Home Book Analysis Keeping Women In The Kitchen with ‘Jimmy Zangwow’

Keeping Women In The Kitchen with ‘Jimmy Zangwow’

via Ashia
Published: Last Updated on

Sharing this post on social media? Use this image description to make it accessible. [Image description: Illustration from ‘Jimmy Zangwow’s Out-of-This-World Moon-Pie Adventure’ by Tony DiTerlizzi. Jimmy stands in the kitchen and looks up at his mother, whose head is cut out of the frame. Mom addresses Jimmy wearing a dress, house slippers, an oven mit, and wields a wooden spoon dripping with green glop.’]

Jimmy Zangwow’s Out-Of-This-World Moon-Pie Adventure

Picture Book, Best for (exposing sexism & erasure with) kiddos 2.5+

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If we’re not looking closely, this seems like a fantastic adventure

With a tiny bit of a fright and suspense (easily tempered with a silly voice for the ‘monster’ who turns out to be a nice guy) and some great elements of sharing and playing make-pretend.

The only downside is out of 1003 characters – there’s only a single, faceless woman

And it’s Jimmy’s mom, who appears from the shoulders down only, in the kitchen, wearing an apron and house slippers.

This book was written in 2000 and it’s a great example of fun adventure romps that forget that kids of all genders like to see themselves reflected in whimsical adventures. And to see that women have roles outside of motherhood.

Question: Do you read as many children’s books normalizing girls of color as you do that feature white dudes?

Parenting is Praxis

For a lack of fun adventures with a diverse cast, we read this book together when Q was little – before we were able to find the tiny handful of books featuring trans and gender-fluid characters.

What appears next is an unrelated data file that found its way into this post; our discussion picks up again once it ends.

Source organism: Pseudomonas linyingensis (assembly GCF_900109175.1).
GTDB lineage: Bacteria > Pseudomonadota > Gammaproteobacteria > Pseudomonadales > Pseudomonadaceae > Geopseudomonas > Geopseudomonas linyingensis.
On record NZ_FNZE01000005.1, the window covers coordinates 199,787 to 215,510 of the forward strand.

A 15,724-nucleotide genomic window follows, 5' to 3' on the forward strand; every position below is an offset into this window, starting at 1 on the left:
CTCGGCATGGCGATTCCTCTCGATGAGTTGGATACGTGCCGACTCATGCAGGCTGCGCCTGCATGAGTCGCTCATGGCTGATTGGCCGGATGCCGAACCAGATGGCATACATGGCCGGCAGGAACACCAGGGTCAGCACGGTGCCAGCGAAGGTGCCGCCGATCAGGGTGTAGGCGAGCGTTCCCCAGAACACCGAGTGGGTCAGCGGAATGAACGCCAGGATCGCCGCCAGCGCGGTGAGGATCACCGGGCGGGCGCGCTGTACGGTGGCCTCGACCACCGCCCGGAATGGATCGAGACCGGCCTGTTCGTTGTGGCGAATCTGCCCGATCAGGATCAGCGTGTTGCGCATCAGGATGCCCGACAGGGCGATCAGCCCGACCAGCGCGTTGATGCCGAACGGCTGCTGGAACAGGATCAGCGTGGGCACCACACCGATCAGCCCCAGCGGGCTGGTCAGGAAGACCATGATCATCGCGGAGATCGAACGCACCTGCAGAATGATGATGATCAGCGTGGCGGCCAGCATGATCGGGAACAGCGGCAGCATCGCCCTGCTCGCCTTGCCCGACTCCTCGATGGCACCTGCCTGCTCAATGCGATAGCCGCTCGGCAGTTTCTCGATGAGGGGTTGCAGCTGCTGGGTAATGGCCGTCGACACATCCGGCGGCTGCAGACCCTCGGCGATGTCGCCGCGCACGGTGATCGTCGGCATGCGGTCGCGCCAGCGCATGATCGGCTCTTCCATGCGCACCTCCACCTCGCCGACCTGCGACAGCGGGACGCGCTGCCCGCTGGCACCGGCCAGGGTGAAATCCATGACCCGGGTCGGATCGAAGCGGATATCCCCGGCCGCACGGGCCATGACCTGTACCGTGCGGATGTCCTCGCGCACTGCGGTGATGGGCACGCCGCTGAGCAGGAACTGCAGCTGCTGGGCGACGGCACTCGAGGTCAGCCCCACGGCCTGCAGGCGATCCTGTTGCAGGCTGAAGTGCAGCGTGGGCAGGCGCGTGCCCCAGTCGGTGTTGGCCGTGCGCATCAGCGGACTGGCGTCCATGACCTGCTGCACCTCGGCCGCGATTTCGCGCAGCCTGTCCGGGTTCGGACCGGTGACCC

I cobbled a quick-fix with this with replacing ‘Jimmy‘ with ‘Janey,’ asserting that Janey was gender creative.

But gosh, after reading thousands of adventure stories filled with daring white boys, am I sick of having to edit on the fly as I read. Eventually, we just donated the book. It’s exhausting to do all those mental gymnastics. That kind of emotional labor – trying to insert ourselves back into a world that pretends we don’t exist – it’s draining.

I still haven’t found anything quite like Jimmy Zangwow that grabs such a sense of adventure and absurdity.

We’ve had an explosion of books featuring girls of color in the last few years. A small cohort of protagonists who are almost overwhelmingly Black girls with light skin and tightly regulated hair. Almost entirely written by white authors, pages filled by white illustrators.

Many of them are great! But there’s always something underneath them – a lesson on the scientific method, mindfulness, patience, the gift of rich melanation. I can’t think of any books featuring girls of color who just do whimsical shit like fly to the moon in a DIY jalopy.

You might like: Understanding the gender spectrum with kids books

This is your go-to book for…

  • Showing kids the role of erasure in normalized oppression